Blood Sugar and Insulin:
Information about Blood Sugar and Insulin
Dr. Ben Kim
You have approximately 5 litres of blood traveling around in your blood vessels
and heart at any given moment. In these 5 litres of blood, you need only about
one teaspoon of sugar for all of your regular activities. If you have more than
a teaspoon of sugar floating through your blood vessels on a regular basis, the
excess sugar will slow down your circulation and cause all of the problems you
could expect to have if you had thick maple syrup clogging up your blood vessels.
This is essentially what happens when a person becomes diabetic.
order to keep the amount of sugar floating through your blood vessels at around
a teaspoon, your body releases insulin whenever you eat foods that result in sugar
entering your blood stream. Most carbohydrates fit this category. Sugar, most
sweeteners, grains, cookies, pastries, cakes, pasta, and starchy vegetables like
potatoes all lead to a release of sugar into your blood stream. Insulin works
by stimulating your cells to sponge up this excess sugar out of your blood stream.
Once inside your cells, sugar is used for energy, with any excess amount being
converted to fat tissue.
If you eat sugary foods and too many processed
carbohydrates for long enough, your body will have released so much insulin that
it will begin to lose its sensitivity to insulin, which means that your cells
won’t receive as strong a signal to sponge up excess sugar out of your blood.
This will lead to excess sugar floating around your blood vessels and all the
health problems that come with this scenario.
Although many doctors
consider 110 - 120 mg/dL (6.1 - 6.7 mmol/L) as the upper range for a normal fasting
blood sugar level, I am convinced that a healthy fasting blood sugar level should
be in the range of 70 - 90 mg/dL (3.9 - 5 mmol/L).
You can get your
fasting blood sugar/glucose test done at your doctor’s office, or with a home
monitor, performed after at least six hours of fasting. The difference is that
laboratories measure the sugar in a component of your blood called plasma, while
home monitors measure the sugar in whole blood. It is believed that home monitors
that measure sugar in whole blood give readings that can be around 15 percent
less than plasma readings from laboratories. Some home monitors are calibrated
to give plasma-equivalent readings. Regardless of what kind of home monitor you
might use, it is handy to have an objective way to ensure that your food choices
are keeping your fasting blood sugar level close to or in a healthy range.
If you have too much sugar floating around in your blood
vessels, it is likely that you also have too much insulin traveling through your
system as well. Even if your fasting blood sugar level is in a healthy range,
it is possible that you have too much insulin floating through your vessels, particularly
if you have high triglycerides and/or are overweight. Normal blood sugar and high
blood insulin can be the result of your cells losing some sensitivity to insulin,
which necessitates that your body releases extra insulin into your blood circulation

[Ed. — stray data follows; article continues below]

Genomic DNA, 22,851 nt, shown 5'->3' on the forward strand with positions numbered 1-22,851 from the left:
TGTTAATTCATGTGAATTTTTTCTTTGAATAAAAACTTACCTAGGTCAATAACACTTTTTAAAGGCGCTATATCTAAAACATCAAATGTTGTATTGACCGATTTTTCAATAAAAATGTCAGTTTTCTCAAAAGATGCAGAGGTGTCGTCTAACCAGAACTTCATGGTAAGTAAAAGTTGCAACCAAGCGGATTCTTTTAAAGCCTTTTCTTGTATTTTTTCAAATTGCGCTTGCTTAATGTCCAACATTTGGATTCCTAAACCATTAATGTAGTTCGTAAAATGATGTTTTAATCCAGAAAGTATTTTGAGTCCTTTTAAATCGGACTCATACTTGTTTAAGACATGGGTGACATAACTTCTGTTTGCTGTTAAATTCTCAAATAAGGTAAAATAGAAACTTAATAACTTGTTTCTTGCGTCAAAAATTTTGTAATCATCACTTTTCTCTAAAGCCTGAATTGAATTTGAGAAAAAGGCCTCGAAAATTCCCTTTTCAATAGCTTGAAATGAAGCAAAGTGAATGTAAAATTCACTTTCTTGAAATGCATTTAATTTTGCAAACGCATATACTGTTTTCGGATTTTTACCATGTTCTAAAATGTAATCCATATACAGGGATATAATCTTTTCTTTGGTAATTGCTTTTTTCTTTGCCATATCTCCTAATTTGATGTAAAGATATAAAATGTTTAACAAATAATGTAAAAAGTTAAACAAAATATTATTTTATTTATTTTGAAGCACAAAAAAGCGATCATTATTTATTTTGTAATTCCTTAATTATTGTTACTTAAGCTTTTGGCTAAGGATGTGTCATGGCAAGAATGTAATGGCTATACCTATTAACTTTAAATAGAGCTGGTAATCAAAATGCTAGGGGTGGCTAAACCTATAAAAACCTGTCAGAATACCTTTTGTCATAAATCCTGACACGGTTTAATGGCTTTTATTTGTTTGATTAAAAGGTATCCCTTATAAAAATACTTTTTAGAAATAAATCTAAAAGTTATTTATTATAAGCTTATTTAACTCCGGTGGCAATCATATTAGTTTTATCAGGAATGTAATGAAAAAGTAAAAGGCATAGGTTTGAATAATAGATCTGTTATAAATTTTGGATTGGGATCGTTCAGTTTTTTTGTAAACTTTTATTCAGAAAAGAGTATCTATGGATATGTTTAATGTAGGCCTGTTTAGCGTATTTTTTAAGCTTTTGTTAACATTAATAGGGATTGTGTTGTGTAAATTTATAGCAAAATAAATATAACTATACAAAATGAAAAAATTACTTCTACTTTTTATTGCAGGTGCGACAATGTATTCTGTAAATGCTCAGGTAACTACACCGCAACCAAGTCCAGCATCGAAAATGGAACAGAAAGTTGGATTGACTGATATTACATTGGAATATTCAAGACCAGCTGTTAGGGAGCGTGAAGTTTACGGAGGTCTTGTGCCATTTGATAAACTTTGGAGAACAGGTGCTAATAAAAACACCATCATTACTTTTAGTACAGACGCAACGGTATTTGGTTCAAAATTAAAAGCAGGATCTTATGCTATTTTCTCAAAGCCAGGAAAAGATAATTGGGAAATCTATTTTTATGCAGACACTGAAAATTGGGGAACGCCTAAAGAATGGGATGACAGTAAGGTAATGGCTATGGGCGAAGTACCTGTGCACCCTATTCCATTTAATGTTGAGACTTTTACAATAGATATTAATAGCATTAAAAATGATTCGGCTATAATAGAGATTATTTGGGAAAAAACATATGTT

in an attempt to stimulate your desensitized cells into sponging up excess sugar
out of your blood circulation.
What's the problem with having too much
insulin in your circulation?
Excess insulin is known to cause:
can test your insulin level by asking your doctor or laboratory for a fasting
insulin test. Less than 10 IU/mL is deal. Anything over 10 IU/mL indicates that
you are eating too many foods that are stimulating excess insulin release from
your pancreas, paving the way to all of the negative health effects listed above.
gain, since insulin promotes the storage of fat
cellular levels of magnesium, a mineral that is essential for keeping your blood
vessels relaxed and your blood circulation efficient
increase in sodium retention, which leads to holding excess water in your system,
which causes high blood pressure
amounts of inflammatory compounds in your blood, which can cause direct physical
damage to your blood vessel walls and encourage the development of blood clots
which can lead to heart attacks and respiratory failure
reduction in HDL cholesterol, an increase in undesirable small molecules of LDL
cholesterol, and an increase in triglycerides, all of which increase your risk
for heart disease
a higher risk for cancer due to insulin's ability to contribute to cell proliferation
What can you do with your food and lifestyle choices to support healthy
blood sugar and insulin levels?
non-starchy vegetables the foundation of your diet. Dark green leafy lettuce,
tomatoes, celery, cucumber, cabbage, kale, Swiss chard, bok choy, zucchini, broccoli,
cauliflower, and all unmentioned green vegetables are excellent choices.
or eliminate your intake of sugar and all foods that contain sugar. Some of the
most concentrated sources of sugar are soda, cookies, chocolate bars, donuts,
pastries, ice cream, and ketchup.
or eliminate your use of sweeteners like molasses, corn syrup, high fructose corn
syrup, pasteurized/heated honey, and maple syrup.
drink fruit juices. Even freshly squeezed fruit juice taken over the long term
can lead to high blood sugar and insulin levels. If you want to taste fruit, eat
whole fruit, not the juice. The fibre, vitamins, and minerals that come with whole fruit help
to slow down the pace at which the natural sugars from fruit enter your blood
activities and exercises that build or maintain your muscles. Muscle tissue acts
as a storage site for extra sugar. The more muscle tissue you have, the better
you can regulate your blood sugar and insulin levels.
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